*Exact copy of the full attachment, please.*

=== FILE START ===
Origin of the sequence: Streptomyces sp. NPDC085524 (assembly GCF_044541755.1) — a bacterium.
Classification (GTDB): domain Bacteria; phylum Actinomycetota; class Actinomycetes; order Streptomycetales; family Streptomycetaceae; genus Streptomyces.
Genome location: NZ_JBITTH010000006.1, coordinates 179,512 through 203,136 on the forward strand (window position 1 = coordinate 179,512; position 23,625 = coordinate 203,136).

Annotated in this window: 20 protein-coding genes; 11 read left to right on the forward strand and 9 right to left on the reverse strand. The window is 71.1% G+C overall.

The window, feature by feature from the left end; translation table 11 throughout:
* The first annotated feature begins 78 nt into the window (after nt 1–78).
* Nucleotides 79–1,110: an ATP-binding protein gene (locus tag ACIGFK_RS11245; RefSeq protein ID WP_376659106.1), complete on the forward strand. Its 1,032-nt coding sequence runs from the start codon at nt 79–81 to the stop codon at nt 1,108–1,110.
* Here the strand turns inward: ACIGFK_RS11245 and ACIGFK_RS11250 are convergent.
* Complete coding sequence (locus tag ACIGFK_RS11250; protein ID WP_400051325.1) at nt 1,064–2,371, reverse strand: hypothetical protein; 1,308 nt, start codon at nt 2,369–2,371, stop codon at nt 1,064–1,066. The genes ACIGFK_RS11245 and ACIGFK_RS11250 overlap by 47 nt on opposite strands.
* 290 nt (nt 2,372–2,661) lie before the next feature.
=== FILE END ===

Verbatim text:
Origin of the sequence: Streptomyces sp. NPDC085524 (assembly GCF_044541755.1) — a bacterium.
Classification (GTDB): domain Bacteria; phylum Actinomycetota; class Actinomycetes; order Streptomycetales; family Streptomycetaceae; genus Streptomyces.
Genome location: NZ_JBITTH010000006.1, coordinates 179,512 through 203,136 on the forward strand (window position 1 = coordinate 179,512; position 23,625 = coordinate 203,136).

Annotated in this window: 20 protein-coding genes; 11 read left to right on the forward strand and 9 right to left on the reverse strand. The window is 71.1% G+C overall.

The window, feature by feature from the left end; translation table 11 throughout:
* The first annotated feature begins 78 nt into the window (after nt 1–78).
* Nucleotides 79–1,110: an ATP-binding protein gene (locus tag ACIGFK_RS11245; RefSeq protein ID WP_376659106.1), complete on the forward strand. Its 1,032-nt coding sequence runs from the start codon at nt 79–81 to the stop codon at nt 1,108–1,110.
* Here the strand turns inward: ACIGFK_RS11245 and ACIGFK_RS11250 are convergent.
* Complete coding sequence (locus tag ACIGFK_RS11250; protein ID WP_400051325.1) at nt 1,064–2,371, reverse strand: hypothetical protein; 1,308 nt, start codon at nt 2,369–2,371, stop codon at nt 1,064–1,066. The genes ACIGFK_RS11245 and ACIGFK_RS11250 overlap by 47 nt on opposite strands.
* 290 nt (nt 2,372–2,661) lie before the next feature.